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IR; though (I thank God for it) I do hate

Perfectly all this town; yet there's one state

In all ill things, fo excellently beft,

That hate towards them,breeds pity towards the rest.
Though Poetry, indeed, be fuch a fin,

As I think, that brings dearth and Spaniards in:
Though like the peftilence, and old-fashion'd love,
Ridlingly it catch men, and doth remove
Never, till it be starv'd out; yet their state


poor, difarm'd, like Papifts, not worth hate. One (like a wretch, which at barre judg'd as dead, Yet prompts him which stands next,and cannot read, And faves his life) gives Idiot Actors means, (Starving himself) to live by's labour'd fcenes. As in fome Organs, Puppits dance above And bellows pant below, which them do move.



YES; thank my ftars! as early as I knew

This Town, I had the sense to hate it too:

Yet here, as ev'n in Hell, there must be ftill
One Giant-Vice, fo excellently ill,

That all befide, one pities, not abhors;

As who knows Sappho, smiles at other whores.
grant that Poetry's a crying fin;

It brought (no doubt) th' Excife and Army in: Catch'd like the Plague, or Love, the Lord knows how,

But that the cure is ftarving, all allow.
Yet like the Papist's, is the Poet's state,
Poor and difarm'd, and hardly worth your hate!
Here a lean Bard, whofe wit could never give
Himself a dinner, makes an Actor live:


The Thief condemn'd, in law already dead,
So prompts, and faves a rogue who cannot read.
Thus as the pipes of fome carv'd Organ move,
The gilded puppets dance and mount above.
Heav'd by the breath th' inspiring bellows blow:
Th' infpiring bellows lie and pant below.




One would move love by rythmes; but witchcraft's charms

Bring not now their old fears, nor their old harms;
Rams, and flings now are filly battery,
Pistolets are the best artillery.

And they who write to Lords, rewards to get, Are they not like fingers at doors for meat? And they who write, because all write, have still That 'fcufe for writing, and for writing ill.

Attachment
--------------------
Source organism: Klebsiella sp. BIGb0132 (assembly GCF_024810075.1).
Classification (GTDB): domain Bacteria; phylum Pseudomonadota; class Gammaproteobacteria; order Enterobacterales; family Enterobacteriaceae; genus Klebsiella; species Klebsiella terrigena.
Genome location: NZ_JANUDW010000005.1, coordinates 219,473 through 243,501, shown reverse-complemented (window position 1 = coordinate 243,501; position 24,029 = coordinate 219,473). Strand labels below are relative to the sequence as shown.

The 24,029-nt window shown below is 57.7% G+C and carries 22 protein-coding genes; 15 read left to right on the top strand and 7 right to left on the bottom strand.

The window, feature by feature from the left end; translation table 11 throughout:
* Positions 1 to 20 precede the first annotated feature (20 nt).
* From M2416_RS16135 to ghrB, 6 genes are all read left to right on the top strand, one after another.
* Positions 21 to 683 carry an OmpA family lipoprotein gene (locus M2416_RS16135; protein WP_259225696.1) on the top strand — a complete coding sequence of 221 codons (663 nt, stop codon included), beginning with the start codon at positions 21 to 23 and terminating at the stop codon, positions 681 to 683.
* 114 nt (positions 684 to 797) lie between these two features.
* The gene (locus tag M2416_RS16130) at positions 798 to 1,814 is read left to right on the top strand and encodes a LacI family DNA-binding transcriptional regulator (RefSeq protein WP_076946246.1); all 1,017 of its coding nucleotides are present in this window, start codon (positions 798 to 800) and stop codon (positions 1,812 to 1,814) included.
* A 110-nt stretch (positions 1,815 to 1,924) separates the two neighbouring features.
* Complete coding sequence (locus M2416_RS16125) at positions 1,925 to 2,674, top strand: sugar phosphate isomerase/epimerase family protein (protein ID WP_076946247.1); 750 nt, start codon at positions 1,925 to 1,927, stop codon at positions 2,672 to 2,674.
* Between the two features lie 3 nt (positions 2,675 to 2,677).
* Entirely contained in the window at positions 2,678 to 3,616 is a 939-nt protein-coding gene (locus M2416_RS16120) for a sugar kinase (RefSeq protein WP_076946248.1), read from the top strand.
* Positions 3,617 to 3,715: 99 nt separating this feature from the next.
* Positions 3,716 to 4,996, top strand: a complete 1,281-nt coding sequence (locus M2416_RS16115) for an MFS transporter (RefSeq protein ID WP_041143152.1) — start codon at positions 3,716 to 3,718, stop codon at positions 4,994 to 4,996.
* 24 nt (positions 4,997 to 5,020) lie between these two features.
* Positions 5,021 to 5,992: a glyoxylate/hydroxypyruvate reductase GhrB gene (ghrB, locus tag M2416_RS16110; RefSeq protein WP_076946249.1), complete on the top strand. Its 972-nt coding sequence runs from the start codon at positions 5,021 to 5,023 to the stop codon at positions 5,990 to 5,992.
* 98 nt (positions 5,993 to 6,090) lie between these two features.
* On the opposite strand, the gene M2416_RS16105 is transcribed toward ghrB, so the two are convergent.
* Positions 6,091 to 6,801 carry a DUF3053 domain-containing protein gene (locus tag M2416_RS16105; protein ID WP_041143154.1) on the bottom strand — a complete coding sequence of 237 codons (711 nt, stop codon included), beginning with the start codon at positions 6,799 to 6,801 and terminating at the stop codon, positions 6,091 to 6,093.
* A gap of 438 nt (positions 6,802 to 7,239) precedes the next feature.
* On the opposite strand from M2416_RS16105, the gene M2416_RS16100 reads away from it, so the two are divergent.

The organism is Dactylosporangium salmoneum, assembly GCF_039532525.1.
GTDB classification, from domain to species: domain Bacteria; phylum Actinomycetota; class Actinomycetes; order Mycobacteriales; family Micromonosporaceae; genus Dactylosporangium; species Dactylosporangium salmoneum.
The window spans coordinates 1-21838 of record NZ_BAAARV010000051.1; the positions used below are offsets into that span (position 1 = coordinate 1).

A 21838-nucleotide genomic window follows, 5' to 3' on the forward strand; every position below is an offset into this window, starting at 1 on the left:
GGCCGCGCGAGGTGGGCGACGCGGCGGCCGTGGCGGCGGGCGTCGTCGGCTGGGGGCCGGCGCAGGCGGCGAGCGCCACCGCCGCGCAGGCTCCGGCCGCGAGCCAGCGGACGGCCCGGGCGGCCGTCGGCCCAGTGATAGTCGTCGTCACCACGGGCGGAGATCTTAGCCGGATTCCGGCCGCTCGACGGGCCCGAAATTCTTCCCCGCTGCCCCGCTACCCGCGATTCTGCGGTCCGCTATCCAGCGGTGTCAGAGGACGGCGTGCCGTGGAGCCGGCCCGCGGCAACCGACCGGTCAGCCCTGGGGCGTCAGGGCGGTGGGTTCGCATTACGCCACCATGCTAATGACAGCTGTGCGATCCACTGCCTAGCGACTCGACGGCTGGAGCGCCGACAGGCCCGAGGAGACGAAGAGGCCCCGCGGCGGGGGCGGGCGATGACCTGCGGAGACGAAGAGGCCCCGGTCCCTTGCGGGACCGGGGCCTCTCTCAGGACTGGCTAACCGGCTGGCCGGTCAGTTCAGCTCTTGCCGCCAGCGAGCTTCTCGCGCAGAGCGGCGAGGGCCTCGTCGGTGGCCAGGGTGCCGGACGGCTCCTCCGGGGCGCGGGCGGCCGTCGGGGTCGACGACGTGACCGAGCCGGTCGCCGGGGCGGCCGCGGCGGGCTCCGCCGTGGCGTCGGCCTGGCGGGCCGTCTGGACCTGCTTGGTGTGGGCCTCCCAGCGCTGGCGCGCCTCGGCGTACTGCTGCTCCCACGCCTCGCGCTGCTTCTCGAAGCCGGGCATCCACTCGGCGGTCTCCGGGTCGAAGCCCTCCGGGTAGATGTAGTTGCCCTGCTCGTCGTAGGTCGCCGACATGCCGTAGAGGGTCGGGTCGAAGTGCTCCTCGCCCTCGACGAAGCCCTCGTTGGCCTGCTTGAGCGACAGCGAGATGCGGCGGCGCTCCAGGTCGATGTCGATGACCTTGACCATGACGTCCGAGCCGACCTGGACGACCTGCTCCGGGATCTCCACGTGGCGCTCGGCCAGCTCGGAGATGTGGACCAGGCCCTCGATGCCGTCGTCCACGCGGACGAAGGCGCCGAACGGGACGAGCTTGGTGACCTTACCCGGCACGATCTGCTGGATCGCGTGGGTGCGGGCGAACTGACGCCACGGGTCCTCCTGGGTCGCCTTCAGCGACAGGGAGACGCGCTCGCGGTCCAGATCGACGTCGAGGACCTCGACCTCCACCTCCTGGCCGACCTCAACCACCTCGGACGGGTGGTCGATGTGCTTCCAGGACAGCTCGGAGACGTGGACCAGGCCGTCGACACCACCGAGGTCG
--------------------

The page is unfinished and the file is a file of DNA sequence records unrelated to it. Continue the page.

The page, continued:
But he is worst, who beggarly doth chaw Others wits fruits, and in his ravenous maw Rankly digefted, doth those things out-spue, As his own things; and they're his own, 'tis true, For if one eat my meat, though it be known. The meat was mine, the excrement's his own. But thefe do me no harm, nor they which use, .. to out-ufure Jews, T'outdrink the fea, t'out-fwear the Letanie, Who with fins all kinds as familiar be

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As Confeffors, and for whofe finful fake
Schoolmen new tenements in hell must make;


VER. 38. Irishmen outfwear] The Original fays, out-fwear the Letaine.

improved by the Imitator to a juft ftroke of Satire. Dr. Donne's is a low allufion to a licentious quibble ufed, at that time, by the Enemies of the English Liturgy, who difliking the frequent

One fings the Fair; but fongs no longer move; No rat is rhym'd to death, nor maid to love: In love's, in nature's fpite, the fiege they hold, And scorn the flesh, the dev'l, and all but gold.


These write to Lords, fome mean reward to get, As needy beggars fing at doors for meat. Those write because all write, and fo have ftill Excufe for writing, and for writing ill.


Wretched indeed! but far more wretched yet Is he who makes his meal on others wit: 'Tis chang'd, no doubt, from what it was before, His rank digeftion makes it wit no more: Sense, past thro' him, no longer is the fame; For food digested takes another name.

I país o'er all thofe Confeffors and Martyrs, 35 Who live like S---tt---n, or who die like Chartres, Out-cant old Efdras, or out-drink his heir, Out-ufure Jews, or Irishmen out-swear; Wicked as Pages, who in early years Act fins which Prifca's Confeffor scarce hears. 40 Ev'n those I pardon, for whofe finful fake Schoolmen new tenements in hell must make;


invocations in the Letanie, called them the taking God's Name in vain, which is the Scripture periphrafis for fwearing.



Whose strange fins Canonists could hardly tell
In which Commandment's large receit they dwell-
But these punish themselves. The infolence
Of Cofcus, only, breeds my just offence,
Whom time (which rots all, and makes botches pox,
And plodding on, must make a calf an ox)
Hath made a Lawyer; which (alas) of late;
But scarce a Poet: jollier of this state,
Than are new-benefic'd Ministers, he throws
Like nets or lime-twigs wherefoe'er he
His title of Barrister on ev'ry wench,
And wooes in language of the Pleas and Bench.
Words, words which would tear

The tender labyrinth of a Maid's foft ear :

More, more than ten Sclavonians fcolding, more Than when winds in our ruin'd Abbyes roar.

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VER. 44. In what Commandment's large contents they dwell.] The Original is more humourous,

In which Commandment's large receit they dwell.

As if the Ten Commandments were fo wide, as to ftand ready to receive every thing within them, that either the Law of Na

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